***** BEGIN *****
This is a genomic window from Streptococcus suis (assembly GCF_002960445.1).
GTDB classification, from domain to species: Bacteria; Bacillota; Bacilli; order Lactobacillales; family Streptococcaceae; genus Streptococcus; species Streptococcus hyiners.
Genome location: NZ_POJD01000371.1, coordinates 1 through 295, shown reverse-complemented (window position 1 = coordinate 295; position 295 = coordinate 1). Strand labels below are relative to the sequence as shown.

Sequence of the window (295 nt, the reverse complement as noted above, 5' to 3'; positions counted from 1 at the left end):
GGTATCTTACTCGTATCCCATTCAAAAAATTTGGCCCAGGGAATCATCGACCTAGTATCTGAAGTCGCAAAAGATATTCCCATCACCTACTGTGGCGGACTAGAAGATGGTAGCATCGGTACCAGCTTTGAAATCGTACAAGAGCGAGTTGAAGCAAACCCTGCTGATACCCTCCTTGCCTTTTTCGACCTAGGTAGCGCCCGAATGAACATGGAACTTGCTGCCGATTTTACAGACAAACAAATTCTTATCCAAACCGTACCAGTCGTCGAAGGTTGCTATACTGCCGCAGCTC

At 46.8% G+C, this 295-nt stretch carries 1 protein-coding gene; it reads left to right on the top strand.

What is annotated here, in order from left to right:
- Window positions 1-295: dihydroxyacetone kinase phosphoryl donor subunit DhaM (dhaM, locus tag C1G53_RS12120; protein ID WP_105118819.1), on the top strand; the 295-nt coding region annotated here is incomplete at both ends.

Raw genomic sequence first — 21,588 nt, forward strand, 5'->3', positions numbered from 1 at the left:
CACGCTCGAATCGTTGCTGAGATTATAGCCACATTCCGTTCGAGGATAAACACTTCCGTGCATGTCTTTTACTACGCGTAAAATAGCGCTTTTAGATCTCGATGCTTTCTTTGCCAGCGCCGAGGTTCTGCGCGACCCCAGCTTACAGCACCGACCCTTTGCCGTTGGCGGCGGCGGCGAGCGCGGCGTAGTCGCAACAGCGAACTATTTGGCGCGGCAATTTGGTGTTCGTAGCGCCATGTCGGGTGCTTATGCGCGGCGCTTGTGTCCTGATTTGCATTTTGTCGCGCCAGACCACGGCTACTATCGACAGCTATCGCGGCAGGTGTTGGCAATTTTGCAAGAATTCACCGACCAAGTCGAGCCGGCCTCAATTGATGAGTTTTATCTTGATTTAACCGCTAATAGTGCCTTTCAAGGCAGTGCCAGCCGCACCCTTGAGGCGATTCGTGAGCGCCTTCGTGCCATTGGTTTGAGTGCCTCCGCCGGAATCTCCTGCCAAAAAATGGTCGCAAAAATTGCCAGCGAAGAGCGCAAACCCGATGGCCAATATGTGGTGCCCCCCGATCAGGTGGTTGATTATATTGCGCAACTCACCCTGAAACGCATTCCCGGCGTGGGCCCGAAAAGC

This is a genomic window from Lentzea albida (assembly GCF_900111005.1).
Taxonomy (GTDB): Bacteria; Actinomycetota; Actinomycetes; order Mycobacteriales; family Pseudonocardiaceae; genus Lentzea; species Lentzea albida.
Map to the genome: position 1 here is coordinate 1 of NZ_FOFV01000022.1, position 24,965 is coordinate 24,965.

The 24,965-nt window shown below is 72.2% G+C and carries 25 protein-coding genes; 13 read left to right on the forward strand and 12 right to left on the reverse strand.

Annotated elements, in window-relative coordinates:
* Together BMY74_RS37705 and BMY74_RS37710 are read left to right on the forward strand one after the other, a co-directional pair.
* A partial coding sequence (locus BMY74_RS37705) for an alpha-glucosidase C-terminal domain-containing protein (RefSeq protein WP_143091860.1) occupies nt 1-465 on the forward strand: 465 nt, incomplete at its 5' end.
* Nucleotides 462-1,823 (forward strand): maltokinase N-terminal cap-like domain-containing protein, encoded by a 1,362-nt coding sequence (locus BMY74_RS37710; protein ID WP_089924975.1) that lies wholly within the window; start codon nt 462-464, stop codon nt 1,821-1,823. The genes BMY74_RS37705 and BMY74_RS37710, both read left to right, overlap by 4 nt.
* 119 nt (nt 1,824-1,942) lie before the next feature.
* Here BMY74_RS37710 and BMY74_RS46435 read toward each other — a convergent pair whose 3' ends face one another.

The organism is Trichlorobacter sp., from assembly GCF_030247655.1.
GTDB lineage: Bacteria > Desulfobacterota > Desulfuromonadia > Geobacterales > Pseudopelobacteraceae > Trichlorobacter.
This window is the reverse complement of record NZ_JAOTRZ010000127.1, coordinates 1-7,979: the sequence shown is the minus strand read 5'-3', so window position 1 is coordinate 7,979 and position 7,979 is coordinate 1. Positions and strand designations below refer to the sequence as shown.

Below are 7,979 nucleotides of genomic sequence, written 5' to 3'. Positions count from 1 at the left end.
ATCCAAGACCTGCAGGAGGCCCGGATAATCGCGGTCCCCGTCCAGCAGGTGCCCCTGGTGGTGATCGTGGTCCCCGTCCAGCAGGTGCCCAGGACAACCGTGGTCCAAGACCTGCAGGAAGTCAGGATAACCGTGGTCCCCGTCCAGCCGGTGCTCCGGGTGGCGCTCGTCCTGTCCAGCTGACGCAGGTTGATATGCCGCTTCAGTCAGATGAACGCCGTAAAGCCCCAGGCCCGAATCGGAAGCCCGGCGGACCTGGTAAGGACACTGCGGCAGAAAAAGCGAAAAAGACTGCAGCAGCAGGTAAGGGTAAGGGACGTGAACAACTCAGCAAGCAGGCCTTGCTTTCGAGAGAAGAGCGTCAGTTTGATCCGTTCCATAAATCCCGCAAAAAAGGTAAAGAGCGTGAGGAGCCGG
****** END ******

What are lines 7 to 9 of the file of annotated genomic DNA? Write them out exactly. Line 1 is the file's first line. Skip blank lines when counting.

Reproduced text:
What is annotated here, in order from left to right:
- Window positions 1-295: dihydroxyacetone kinase phosphoryl donor subunit DhaM (dhaM, locus tag C1G53_RS12120; protein ID WP_105118819.1), on the top strand; the 295-nt coding region annotated here is incomplete at both ends.

Raw genomic sequence first — 21,588 nt, forward strand, 5'->3', positions numbered from 1 at the left: